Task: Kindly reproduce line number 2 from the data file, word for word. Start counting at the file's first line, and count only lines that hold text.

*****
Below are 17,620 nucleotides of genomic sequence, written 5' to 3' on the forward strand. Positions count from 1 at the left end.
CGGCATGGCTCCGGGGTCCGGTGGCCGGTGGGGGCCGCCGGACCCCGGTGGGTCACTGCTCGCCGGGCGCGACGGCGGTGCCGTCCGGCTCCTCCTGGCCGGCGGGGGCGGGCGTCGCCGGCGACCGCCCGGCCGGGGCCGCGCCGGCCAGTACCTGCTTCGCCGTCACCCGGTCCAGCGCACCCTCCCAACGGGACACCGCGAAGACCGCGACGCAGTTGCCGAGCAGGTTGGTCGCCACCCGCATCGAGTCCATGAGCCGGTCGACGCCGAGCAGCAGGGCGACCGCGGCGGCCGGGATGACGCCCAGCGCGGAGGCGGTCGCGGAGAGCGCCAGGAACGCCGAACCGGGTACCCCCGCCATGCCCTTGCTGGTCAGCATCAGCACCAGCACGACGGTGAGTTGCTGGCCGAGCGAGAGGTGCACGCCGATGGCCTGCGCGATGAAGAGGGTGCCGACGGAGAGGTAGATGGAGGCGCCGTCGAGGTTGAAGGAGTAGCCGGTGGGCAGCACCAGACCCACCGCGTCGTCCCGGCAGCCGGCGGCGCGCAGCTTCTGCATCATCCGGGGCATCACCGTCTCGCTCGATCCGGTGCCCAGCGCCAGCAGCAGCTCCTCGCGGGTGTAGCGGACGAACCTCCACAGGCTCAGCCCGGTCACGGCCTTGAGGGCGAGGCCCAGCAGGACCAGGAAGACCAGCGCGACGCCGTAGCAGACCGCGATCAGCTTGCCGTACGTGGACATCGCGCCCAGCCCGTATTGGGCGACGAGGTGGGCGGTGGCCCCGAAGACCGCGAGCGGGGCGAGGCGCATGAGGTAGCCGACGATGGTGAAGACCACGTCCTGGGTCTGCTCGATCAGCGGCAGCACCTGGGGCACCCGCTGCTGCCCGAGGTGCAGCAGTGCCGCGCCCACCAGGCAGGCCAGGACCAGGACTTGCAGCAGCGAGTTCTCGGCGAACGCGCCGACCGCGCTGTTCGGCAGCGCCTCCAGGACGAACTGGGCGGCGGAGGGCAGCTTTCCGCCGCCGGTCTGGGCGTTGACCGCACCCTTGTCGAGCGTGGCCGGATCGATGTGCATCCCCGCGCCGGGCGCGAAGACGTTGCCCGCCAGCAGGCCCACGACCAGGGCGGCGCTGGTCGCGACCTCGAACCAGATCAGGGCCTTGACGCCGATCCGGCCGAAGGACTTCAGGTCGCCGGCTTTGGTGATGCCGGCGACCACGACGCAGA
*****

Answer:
CGGCATGGCTCCGGGGTCCGGTGGCCGGTGGGGGCCGCCGGACCCCGGTGGGTCACTGCTCGCCGGGCGCGACGGCGGTGCCGTCCGGCTCCTCCTGGCCGGCGGGGGCGGGCGTCGCCGGCGACCGCCCGGCCGGGGCCGCGCCGGCCAGTACCTGCTTCGCCGTCACCCGGTCCAGCGCACCCTCCCAACGGGACACCGCGAAGACCGCGACGCAGTTGCCGAGCAGGTTGGTCGCCACCCGCATCGAGTCCATGAGCCGGTCGACGCCGAGCAGCAGGGCGACCGCGGCGGCCGGGATGACGCCCAGCGCGGAGGCGGTCGCGGAGAGCGCCAGGAACGCCGAACCGGGTACCCCCGCCATGCCCTTGCTGGTCAGCATCAGCACCAGCACGACGGTGAGTTGCTGGCCGAGCGAGAGGTGCACGCCGATGGCCTGCGCGATGAAGAGGGTGCCGACGGAGAGGTAGATGGAGGCGCCGTCGAGGTTGAAGGAGTAGCCGGTGGGCAGCACCAGACCCACCGCGTCGTCCCGGCAGCCGGCGGCGCGCAGCTTCTGCATCATCCGGGGCATCACCGTCTCGCTCGATCCGGTGCCCAGCGCCAGCAGCAGCTCCTCGCGGGTGTAGCGGACGAACCTCCACAGGCTCAGCCCGGTCACGGCCTTGAGGGCGAGGCCCAGCAGGACCAGGAAGACCAGCGCGACGCCGTAGCAGACCGCGATCAGCTTGCCGTACGTGGACATCGCGCCCAGCCCGTATTGGGCGACGAGGTGGGCGGTGGCCCCGAAGACCGCGAGCGGGGCGAGGCGCATGAGGTAGCCGACGATGGTGAAGACCACGTCCTGGGTCTGCTCGATCAGCGGCAGCACCTGGGGCACCCGCTGCTGCCCGAGGTGCAGCAGTGCCGCGCCCACCAGGCAGGCCAGGACCAGGACTTGCAGCAGCGAGTTCTCGGCGAACGCGCCGACCGCGCTGTTCGGCAGCGCCTCCAGGACGAACTGGGCGGCGGAGGGCAGCTTTCCGCCGCCGGTCTGGGCGTTGACCGCACCCTTGTCGAGCGTGGCCGGATCGATGTGCATCCCCGCGCCGGGCGCGAAGACGTTGCCCGCCAGCAGGCCCACGACCAGGGCGGCGCTGGTCGCGACCTCGAACCAGATCAGGGCCTTGACGCCGATCCGGCCGAAGGACTTCAGGTCGCCGGCTTTGGTGATGCCGGCGACCACGACGCAGA